After breakfast I departed, and pursued my journey northwards. I took my post-chaise from the Green Man, a very good inn at Ashbourne, the mistress of which, a mighty civil gentlewoman, courtesying very low, presented me with an engraving of the sign of her house; to which she had subjoined, in her own handwriting, an address in such singular simplicity of style, that I have preserved it pasted upon one of the boards of my original Journal at this time, and shall here insert it for the amusement of my readers :
"M. Killingley's duty waits upon Mr. Boswell, is exceedingly obliged to him for this favour; whenever he comes this way, hopes for the continuance of the same. Would Mr. Boswell name the house to his extensive acquaintance, it would be a singular favour conferr'd on one who has it not in her power to make any other return but her most grateful thanks, and sincerest prayers for his happiness in time, and in a blessed eternity.
From this meeting at Ashbourne I derived a considerable accession to my Johnsonian store. I communicated my original Journal to Sir William Forbes, in whom I have always placed deserved confidence ;
and what he wrote to me concerning it is so much to my credit as the biographer of Johnson, that my readers will, I hope, grant me their indulgence for here inserting it: "It is not once or twice going over it," says Sir William, "that will satisfy me; for I find in it a high degree of instruction as well as entertainment; and I derive more benefit from Dr. Johnson's admirable discussions than I should be able to draw from his personal conversation; for, I suppose there is not a man in the world to whom he discloses his sentiments so freely as to yourself."
I cannot omit a curious circumstance which occurred at Edensor inn, close to Chatsworth, to survey the magnificence of which I had gone a considerable way out of my road to Scotland. The inn was then kept by a very jolly landlord, whose name, I think, was Malton. He happened to mention that "the celebrated Dr. Johnson had been in his house." I inquired who this Dr. Johnson was, that I might hear my host's notion of him. Sir," said he, "Johnson, the great writer; Oddity, as they call him. He's the greatest writer in England; he writes for the ministry; he has a correspondence abroad, and lets them know what's going on."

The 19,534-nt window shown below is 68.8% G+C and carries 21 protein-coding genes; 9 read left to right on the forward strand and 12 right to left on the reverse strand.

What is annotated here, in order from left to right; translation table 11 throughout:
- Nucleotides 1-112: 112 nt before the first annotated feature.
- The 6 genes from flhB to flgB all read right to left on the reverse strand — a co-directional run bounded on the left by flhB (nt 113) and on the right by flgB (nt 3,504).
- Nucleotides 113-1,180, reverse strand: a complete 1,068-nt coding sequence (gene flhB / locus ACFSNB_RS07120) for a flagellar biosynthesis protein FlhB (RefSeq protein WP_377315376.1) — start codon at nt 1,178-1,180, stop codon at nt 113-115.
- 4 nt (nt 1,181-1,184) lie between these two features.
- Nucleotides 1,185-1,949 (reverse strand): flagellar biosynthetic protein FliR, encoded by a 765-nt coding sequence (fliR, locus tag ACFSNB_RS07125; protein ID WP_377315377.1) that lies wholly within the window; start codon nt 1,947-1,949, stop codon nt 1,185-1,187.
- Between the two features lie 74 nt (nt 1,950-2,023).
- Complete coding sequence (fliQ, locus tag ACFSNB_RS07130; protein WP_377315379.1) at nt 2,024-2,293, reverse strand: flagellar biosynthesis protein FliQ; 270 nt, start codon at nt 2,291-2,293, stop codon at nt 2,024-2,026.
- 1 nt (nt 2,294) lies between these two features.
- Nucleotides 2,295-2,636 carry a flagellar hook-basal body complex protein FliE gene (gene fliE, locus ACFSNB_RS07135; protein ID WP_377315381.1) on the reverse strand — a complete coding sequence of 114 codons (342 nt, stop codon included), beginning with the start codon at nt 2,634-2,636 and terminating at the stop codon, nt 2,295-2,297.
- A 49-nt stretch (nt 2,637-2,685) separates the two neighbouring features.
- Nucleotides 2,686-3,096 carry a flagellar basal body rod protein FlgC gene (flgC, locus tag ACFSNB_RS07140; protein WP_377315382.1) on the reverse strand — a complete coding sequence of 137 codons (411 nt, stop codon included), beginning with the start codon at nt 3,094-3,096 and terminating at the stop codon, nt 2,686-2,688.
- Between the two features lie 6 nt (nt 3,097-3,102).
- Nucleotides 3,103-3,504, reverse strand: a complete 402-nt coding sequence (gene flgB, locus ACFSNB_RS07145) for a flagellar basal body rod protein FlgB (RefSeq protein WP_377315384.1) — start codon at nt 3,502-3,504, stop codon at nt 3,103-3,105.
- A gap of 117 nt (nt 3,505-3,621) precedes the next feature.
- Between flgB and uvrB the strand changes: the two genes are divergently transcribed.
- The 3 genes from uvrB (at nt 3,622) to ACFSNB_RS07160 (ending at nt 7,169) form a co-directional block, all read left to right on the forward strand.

My friend, who had a thorough dependence upon the authenticity of my relation, without any embellishment, as falsehood or fiction is too gently called, laughed a good deal at this representation of himself.
66 MR. BOSWELL TO DR. JOHNSON.
"MY DEAR SIR,
Edinburgh, Sept. 29, 1777.
"By the first post I inform you of my safe arrival at my own house, and that I had the comfort of finding my wife and children all in good health.
"When I look back upon our late interview, it appears to me to have answered expectation better than almost any scheme of happiness that I ever put in execution. My journal is stored with wisdom and wit; and my memory is filled with the recollection of lively and affectionate feelings, which now, I think, yield me more satisfaction than at the time when they were first excited. I have experienced this upon other occasions. I shall be obliged to you if you will explain it to me; for it seems wonderful that pleasure should be more vivid at a distance than when near. I wish you may find yourself in a humour to do me this favour; but I flatter myself with no strong hope of it; for I have observed that, unless upon very serious occasions, your letters to me are not answers to those which I write."
[I then expressed much uneasiness that I had mentioned to him the name of the gentleman who had told me the story so much to his disadvantage, the truth of which he had completely refuted; for that my having done so might be interpreted as a breach of confidence, and offend
one whose society I valued-therefore earnestly requesting that no notice might be taken of it to anybody, till I should be in London, and have an opportunity to talk it over with the gentleman.]
"TO JAMES BOSWELL, ESQ.
London, Nov. 29, 1777.
"You will wonder, or you have wondered, why no letter has come from me. What you wrote at your return, had in it such a strain of cowardly caution as gave me no pleasure. I could not well do what you wished: I had no need to vex you with a refusal. I have seen Mr. Beauclerk, and as to him have set all right, without any inconvenience, so far as I know, to you. Mrs. Thrale had forgot the story. You may now be at ease.